Sunday, May 10, 2009
When we were doing our section on critics, Susan did a presentation on Frank Rich. You may remember that Rich had a background as a theater and film critic but that he's now mainly known for his Sunday op-ed column, which focuses on politics, in the New York Times. We talked a little bit about the possible connections between the worlds of theater and politics. This week, Rich's column presents a good example. Pay attention to how he deploys his stage background in the service of an argument about the newspaper business and its role in American politics. Notice the connections he draws between the demise of vaudeville, radio drama, movie newsreels and the state of print journalism.
Saturday, May 2, 2009
Tuesday, April 28, 2009
Sunday, April 26, 2009
This story in last week's New Yorker is about the "cosmetic" use of prescription drugs used for attention-deficit disorder. It's probably old news to many of you -- but the story looks at studies that indicate some of these drugs can improve one's ability with certain tasks, like memorizing numbers, and that some people find they can concentrate better and for longer under their influence. She raises the question of whether college students who use these drugs should be punished for cheating. Toward the end the author makes an interesting connection with the "transhumanists" like the guy we read about in Wired who hopes to live forever if he can get to the singularity.
And I know I've been shoving Virginia Heffernan down your throats all semester, ... but there are a few more weeks left. Here's her column from the Sunday Times Magazine. Again, she's right on the money, taking the somewhat contrarian view that user comments online are basically a wasteland of ill-considered poison. We've discussed the merits of user-generated comments in class, and many publications go out of their way to get as many as possible. And many readers seek the most-commented-upon stories as well. Heffernan suggests reader comments should rise to a base level of insight.
Which brings us back to snark. Here's yet another review of David Denby's book Snark. This one, coincidentally, is written by Toby Young the British critic who we'll be reading for class and discussing on Tuesday.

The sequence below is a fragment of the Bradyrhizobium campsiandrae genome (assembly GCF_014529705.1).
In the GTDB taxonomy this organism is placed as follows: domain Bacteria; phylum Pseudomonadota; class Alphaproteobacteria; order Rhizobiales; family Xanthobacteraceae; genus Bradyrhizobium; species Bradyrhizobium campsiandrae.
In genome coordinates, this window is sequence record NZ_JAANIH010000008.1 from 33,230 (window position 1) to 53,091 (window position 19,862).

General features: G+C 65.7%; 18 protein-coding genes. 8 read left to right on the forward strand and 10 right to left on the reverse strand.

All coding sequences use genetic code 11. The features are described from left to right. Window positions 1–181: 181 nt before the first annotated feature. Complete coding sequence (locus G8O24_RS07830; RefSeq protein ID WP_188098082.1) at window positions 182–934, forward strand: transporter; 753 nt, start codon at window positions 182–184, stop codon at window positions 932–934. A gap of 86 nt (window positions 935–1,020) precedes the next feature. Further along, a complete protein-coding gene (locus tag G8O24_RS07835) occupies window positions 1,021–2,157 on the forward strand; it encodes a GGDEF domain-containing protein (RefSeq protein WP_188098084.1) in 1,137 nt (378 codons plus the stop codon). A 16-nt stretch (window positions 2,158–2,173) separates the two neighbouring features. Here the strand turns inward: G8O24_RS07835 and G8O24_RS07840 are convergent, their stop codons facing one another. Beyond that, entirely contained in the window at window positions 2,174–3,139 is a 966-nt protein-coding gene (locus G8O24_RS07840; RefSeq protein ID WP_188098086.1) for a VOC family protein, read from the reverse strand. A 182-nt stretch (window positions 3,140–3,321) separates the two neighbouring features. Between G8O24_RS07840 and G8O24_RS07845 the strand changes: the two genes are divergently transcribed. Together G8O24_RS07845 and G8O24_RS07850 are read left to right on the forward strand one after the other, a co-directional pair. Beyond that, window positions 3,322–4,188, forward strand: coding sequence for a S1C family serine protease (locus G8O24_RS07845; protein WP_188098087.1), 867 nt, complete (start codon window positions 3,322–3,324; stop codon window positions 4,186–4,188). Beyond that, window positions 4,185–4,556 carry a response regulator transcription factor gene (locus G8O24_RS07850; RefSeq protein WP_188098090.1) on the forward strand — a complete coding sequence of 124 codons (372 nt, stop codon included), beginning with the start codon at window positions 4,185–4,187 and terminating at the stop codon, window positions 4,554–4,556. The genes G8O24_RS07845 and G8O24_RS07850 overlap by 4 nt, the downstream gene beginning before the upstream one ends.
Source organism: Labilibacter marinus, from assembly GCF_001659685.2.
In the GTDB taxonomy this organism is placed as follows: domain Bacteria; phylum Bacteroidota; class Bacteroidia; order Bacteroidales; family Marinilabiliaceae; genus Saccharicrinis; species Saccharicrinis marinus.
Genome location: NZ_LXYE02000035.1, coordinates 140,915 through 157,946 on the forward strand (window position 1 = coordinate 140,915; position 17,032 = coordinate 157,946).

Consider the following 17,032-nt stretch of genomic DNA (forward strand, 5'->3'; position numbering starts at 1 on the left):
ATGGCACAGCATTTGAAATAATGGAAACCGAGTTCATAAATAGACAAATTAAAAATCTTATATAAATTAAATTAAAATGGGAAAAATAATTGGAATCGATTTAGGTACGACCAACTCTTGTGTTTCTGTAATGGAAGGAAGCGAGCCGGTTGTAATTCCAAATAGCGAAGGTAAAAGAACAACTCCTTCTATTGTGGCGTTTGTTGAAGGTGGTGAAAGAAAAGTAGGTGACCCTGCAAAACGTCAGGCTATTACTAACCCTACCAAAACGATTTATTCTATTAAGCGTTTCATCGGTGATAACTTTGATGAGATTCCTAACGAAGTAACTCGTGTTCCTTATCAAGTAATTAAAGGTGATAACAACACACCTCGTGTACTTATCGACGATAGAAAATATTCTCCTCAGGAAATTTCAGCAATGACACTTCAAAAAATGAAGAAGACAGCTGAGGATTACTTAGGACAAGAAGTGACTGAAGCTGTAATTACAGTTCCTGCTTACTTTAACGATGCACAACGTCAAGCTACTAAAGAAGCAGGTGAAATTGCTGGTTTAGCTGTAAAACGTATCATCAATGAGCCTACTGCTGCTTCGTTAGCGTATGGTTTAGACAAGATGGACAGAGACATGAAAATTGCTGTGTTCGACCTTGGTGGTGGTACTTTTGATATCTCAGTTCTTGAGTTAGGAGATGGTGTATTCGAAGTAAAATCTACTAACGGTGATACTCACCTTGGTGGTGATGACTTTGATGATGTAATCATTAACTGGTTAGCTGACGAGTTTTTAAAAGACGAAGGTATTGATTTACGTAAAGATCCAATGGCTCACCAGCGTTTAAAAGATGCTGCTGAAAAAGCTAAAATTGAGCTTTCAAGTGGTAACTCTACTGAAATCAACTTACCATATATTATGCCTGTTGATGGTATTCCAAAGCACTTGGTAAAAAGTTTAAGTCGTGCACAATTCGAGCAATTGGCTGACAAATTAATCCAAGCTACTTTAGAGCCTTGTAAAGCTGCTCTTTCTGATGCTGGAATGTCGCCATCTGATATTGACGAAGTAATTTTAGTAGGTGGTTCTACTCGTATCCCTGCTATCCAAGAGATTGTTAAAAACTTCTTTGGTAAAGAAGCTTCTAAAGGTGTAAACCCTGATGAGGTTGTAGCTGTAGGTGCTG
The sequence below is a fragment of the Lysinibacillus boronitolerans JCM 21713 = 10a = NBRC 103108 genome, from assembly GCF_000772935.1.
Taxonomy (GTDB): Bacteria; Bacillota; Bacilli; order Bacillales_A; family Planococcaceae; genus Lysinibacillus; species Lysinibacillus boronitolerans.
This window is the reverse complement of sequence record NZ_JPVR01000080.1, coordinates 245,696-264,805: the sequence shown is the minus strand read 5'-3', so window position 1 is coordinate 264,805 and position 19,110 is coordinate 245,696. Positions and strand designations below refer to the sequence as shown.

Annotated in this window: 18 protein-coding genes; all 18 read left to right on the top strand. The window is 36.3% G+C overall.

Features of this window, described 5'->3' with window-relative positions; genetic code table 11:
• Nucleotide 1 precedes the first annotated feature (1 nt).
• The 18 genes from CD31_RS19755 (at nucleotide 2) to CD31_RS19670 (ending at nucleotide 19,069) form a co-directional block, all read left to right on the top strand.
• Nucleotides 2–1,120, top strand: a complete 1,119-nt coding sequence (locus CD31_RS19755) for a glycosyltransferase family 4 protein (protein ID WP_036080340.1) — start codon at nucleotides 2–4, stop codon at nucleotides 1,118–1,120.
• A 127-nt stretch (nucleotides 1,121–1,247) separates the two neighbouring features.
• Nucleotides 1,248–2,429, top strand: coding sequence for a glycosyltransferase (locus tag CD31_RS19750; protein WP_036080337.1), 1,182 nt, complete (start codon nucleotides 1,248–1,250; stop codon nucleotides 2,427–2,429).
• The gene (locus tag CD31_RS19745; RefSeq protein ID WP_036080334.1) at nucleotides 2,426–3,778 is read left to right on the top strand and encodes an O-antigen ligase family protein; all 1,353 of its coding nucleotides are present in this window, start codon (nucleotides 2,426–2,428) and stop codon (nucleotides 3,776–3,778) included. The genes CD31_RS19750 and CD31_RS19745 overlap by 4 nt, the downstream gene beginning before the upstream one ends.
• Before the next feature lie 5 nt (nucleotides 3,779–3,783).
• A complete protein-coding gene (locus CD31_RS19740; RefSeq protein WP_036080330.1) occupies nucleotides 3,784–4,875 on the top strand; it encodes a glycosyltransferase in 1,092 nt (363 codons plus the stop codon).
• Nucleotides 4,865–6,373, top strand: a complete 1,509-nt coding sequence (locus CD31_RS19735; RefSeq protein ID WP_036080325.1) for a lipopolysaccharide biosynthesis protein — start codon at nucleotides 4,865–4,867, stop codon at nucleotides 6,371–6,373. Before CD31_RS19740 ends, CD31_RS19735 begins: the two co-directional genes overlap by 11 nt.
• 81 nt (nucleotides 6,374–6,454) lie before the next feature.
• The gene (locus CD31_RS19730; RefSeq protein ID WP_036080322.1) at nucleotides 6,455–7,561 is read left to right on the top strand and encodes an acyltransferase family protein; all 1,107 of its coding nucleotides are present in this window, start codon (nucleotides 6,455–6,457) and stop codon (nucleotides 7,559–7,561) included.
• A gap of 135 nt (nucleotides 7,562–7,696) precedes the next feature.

Monday, April 13, 2009
Saturday, April 11, 2009
Sunday, March 29, 2009
Tuesday, March 24, 2009
And here's a more newsy piece about the impending demise of daily print in Michigan.
I don't mean for these to be too depressing. As we discussed in class, there will still be plenty of writing, blogging, and web reporting. The more aware you are of the landscape, the more prepared you'll be for whatever turns you need to take.
Saturday, March 14, 2009
Thursday, March 12, 2009
Wednesday, March 11, 2009
In case any of you are inclined to read more on David Foster Wallace, the writer who wrote the piece that we read about the Maine Lobster Festival from Gourmet, here's a longish story from the New Yorker about Wallace's career and his struggle with depression.
And here's David Carr's Media Equation column from Monday's New York Times in which he again articulates the logic behind his micro-payment proposal and how it's seemingly the only idea that will save newspapers.
And, while we're at it, here's a fantastic Virginia Heffernan column that came to mind after our discussion Tuesday regarding different newspaper policies with respect to reader comments and how to edit, clean-up or attribute them. Very funny, smart and insightful as always.
... OK, and one more. This just went up on the NY Times site about 20 minutes ago, and it offers more dire news for newspapers.
Sunday, February 22, 2009
Our discussion of Q and A's will be enhanced if any of you can read this story about Deborah Solomon's interview and editing techniques from the New York Press. There was a whole mini-flap about this issue, and the Times ended up changing the text that runs with her popular interviews each week as a result.
Thursday, February 19, 2009
I'm curious what you all make of the discussion about paying for magazine and newspaper content online. This piece in Slate is one out of a whole string of things that have shown up -- first in David Carr's business column in the NY Times, then on the cover of Time Magazine (maybe you saw Walter Isaacson discussing his story about the future of newspapers on The Daily Show?), on the opinion pages of the Times, and elsewhere. The idea is that consumers, the public, (you/we) would be willing to pay "micropayments" for articles and stories online, in much the same way people pay for MP3s on iTunes.
So, informal poll then, how many of you pay for music? Would you be willing to pay 10 or 15 cents or a quarter for every story you wanted to read from your favorite magazines? (Magazines whose content, I'm assuming, you can't access fully online for free at the moment.) I feel like if I could read magazines like Mojo, Paste, NY Review of Books, the Believer, Cabinet (not even sure it that's still around), and lots more for such cheap little installments, I would. But maybe I'm dreaming. Maybe a $20 or $30 or maybe $50 monthly fee for reading stuff that I could just as easily browse through at Borders or at the library would be way out of my budget, especially in this economy.
Sunday, February 15, 2009
Thursday, February 5, 2009
Tuesday, February 3, 2009
In the Christopher Benfey book review, what was his critical response to the book under consideration? After our discussion of whether a critic's role is to convey a judgment of a piece of art, did Benfey's review leave the reader wanting to read the book? Why? What did Benfey focus on communicating in the review?